If you’re not a K-Pop (AKA Korean Pop for those out of the loop) fan, there’s still a good chance you’ve heard of BTS. From the sofas of American late-night to the American Music Awards’ stage, they’ve long since cemented their status as global music icons. The sensational boy band, formed in 2013, is so far the only Korean group to reach #1 on the U.S. Billboard 200, and their newest single featuring Halsey, “Boy With Luv,” already has hundreds of millions of YouTube views. You could say they’re the biggest boy band in the world right now – and the world would tell you you’re absolutely right.
But even in 2019, that title is rarely one that goes to artists outside the “traditional” epicenters of global pop culture: the U.S. and Britain. Korea has been patient and strategic, though, and after years of observing the huge value of pop culture as a national export, the country dove straight into the pool of cultural influence in the 90s and hasn’t looked back. This position of pop cultural authority – what is widely called the “Korean Wave,” or “Hallyu” as coined in China – seems to have grown exponentially (in the US specifically) in the last decade. You know sheet masks? Originally Korean. Minimalist and athleisure street style? I’m not saying Korea solely invented it, but Korean influencers have led the way as global tastemakers in beauty, fashion, and culture in a major way in the 2010s. And in so many ways, the K-Pop aesthetic is a glorious culmination of all of that cutting-edge cultural influence.
As a mainstream American viewer, a few things stand out when watching the new BTS video “Boy With Luv.” First, oh hell yes – the dance moves. Listen, I don’t care if you’re the epitome of bubblegum pop or you’re a total metalhead: we can all appreciate some well-choreographed group numbers. We may never know the secret of why boy band choreography does what it does, but it certainly sets the stage for a super in-sync (sorry) kind of you-can’t-sit-with-us squad aesthetic, which is something BTS has in spades.
The second standout: gender expression. Disclaimer, again, that this is from a middle-of-the-road American perspective, but BTS is playing with gender expression in their clothes, hair, and moves in a way we just don’t see in American boy bands at the moment. It’s undeniably pretty.
Yes, grooming and style has always been a thing for American boy bands, but as far as we’ve explored androgyny in the mainstream, it’s always tended to lean a bit masculine. BTS is giving us pretty strong feminine-coded visuals, from dangly earrings to what looks to be lipstick. The thing is, it doesn’t seem like a big deal. It doesn’t even necessarily seem intentional. They’re just super trendy guys following what’s cool (which tends to make its way over to the States several months after it peaks in Korea). Rather than code their style as a political play on gender roles – as we usually assume in the US – it seems like the kind of aesthetic BTS presents in “Boy With Luv” is solely supposed to be visually appealing: people like to look at shiny, brightly colored things, and those things don’t necessarily have to be attached to a gender.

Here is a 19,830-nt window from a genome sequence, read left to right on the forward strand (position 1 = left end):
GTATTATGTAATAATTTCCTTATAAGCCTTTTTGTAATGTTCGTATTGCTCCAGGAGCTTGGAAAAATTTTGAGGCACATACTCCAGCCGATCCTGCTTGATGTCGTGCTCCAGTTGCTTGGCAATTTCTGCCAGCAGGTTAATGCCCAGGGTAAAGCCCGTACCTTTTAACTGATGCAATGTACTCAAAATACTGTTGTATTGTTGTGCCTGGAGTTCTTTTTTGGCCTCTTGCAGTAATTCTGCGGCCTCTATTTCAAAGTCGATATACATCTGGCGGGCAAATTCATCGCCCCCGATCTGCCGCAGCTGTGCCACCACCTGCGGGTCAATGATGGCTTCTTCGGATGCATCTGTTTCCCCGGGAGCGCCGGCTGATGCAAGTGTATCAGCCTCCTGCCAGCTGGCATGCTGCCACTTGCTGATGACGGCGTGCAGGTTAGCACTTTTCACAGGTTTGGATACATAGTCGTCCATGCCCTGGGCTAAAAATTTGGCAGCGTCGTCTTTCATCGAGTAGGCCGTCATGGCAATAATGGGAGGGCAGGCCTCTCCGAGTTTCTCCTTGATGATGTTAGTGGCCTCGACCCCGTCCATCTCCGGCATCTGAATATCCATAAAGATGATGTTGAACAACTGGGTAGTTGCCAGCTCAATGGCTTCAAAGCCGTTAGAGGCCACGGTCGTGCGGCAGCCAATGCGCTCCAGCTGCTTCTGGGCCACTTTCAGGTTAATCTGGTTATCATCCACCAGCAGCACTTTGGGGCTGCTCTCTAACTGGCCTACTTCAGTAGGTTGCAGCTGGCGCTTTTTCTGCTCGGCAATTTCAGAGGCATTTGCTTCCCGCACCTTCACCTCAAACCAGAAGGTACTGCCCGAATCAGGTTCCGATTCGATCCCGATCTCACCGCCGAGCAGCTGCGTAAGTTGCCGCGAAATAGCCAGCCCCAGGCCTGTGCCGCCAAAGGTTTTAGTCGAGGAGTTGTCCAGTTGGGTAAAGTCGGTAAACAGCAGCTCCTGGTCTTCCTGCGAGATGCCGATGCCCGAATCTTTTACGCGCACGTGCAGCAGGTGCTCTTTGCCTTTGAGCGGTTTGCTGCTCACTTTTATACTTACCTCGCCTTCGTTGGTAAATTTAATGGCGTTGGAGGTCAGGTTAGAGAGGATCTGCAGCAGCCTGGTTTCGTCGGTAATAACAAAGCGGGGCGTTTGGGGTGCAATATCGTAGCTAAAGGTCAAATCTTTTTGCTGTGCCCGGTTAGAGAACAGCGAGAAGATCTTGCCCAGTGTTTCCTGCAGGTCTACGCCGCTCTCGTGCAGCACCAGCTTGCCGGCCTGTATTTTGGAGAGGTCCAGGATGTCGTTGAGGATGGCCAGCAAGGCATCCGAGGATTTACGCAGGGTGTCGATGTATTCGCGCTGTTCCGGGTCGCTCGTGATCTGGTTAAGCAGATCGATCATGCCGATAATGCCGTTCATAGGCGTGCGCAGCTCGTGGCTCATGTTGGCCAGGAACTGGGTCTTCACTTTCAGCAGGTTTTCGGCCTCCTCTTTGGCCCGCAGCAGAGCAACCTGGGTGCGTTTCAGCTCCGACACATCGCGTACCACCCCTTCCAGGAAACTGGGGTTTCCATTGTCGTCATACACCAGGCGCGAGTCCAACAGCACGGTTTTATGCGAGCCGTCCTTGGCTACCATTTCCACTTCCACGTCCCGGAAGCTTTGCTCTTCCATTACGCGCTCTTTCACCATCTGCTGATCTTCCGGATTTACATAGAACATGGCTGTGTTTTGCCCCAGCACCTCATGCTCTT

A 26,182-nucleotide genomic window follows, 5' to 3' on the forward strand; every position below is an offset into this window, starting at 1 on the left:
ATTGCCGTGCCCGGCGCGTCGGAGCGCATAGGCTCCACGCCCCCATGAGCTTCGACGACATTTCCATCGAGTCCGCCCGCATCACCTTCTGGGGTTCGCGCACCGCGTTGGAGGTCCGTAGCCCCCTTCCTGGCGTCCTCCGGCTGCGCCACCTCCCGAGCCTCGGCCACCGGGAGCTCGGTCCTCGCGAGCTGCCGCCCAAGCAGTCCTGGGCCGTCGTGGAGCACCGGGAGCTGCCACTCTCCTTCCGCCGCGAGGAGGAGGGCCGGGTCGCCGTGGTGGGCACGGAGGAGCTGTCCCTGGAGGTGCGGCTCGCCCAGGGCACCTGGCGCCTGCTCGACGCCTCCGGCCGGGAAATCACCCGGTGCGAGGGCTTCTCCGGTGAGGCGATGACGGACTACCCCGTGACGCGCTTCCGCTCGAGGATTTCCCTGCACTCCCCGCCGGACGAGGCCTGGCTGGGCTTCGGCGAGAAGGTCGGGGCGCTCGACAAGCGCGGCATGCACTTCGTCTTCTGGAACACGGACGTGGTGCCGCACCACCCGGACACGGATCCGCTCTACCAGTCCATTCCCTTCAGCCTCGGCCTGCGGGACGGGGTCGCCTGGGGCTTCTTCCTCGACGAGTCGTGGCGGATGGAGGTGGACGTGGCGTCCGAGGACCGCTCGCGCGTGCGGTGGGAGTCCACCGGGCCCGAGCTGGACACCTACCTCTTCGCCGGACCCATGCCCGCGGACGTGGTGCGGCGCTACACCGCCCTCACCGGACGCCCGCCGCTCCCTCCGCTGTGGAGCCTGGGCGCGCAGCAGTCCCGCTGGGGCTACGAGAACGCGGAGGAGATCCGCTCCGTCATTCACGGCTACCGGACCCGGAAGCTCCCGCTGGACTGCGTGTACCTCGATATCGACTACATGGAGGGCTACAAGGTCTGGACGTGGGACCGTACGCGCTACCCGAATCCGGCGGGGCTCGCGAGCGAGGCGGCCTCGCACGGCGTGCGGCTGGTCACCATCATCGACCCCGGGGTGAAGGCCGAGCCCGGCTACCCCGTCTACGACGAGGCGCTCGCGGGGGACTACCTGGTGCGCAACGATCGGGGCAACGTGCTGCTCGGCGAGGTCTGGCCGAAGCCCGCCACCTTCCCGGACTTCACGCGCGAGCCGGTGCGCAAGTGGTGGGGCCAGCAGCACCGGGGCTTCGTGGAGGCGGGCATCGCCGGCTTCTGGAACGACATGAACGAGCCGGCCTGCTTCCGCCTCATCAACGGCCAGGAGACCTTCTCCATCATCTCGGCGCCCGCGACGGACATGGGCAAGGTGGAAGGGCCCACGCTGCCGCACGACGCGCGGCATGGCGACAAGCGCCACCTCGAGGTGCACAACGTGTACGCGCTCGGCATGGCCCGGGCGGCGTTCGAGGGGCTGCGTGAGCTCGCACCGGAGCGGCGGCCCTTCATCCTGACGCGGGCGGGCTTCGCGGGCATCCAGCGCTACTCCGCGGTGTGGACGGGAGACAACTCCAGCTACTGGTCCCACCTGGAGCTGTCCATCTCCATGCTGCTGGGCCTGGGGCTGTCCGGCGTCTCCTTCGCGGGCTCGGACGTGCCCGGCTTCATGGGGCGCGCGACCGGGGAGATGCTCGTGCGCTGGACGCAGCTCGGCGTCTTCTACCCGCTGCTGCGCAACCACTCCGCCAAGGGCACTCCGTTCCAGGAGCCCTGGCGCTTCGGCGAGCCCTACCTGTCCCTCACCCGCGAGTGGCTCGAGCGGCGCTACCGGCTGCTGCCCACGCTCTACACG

This is a really crucial point about cross-cultural influence in pop. While music videos are “often perceived as simply innocent and fun entertainment,” according to global communications expert Kathryn Sorrells, “these forms of popular culture are powerful transmitters of cultural norms, values, and expectations.” Especially when new trends – like ultra-feminine unisex fashion – appear in the music videos we already watch, these styles start to seamlessly blend into what we understand as “cool.”
When presented without comment and not made a fuss over by our favorite celebs, it seems like something as historically charged (at least in the US) as androgyny just becomes…style. While this certainly doesn’t undermine the work of people that use clothes as an intentionally political statement, it does a whole lot to normalize “edgier” styles like androgyny on a large scale – which frees up a whole lot of opportunity for the mainstream to get more creative and expressive with its own style. Definitely an exciting thing.
What America’s warm embrace of K-Pop aesthetics might mean is that we’re starting to become more lax with our social roles and follow what’s edgy and trendy – rather than stick to our guns as the world’s pop culture arbiters. K-Pop may not have started this kind of pop cultural revolution in the US, but it’s definitely a current player in bringing innovative fashion, beauty, and culture to the American masses. And yes, as Americans we really love to cling to our global pop culture authority, but the visually stunning (and hugely popular) aesthetics of K-Pop might be slowly helping us ease our grip – and normalizing much freer forms of style and self expression in the coming years. Want an exclusive look at what’s next? Just look to Korea.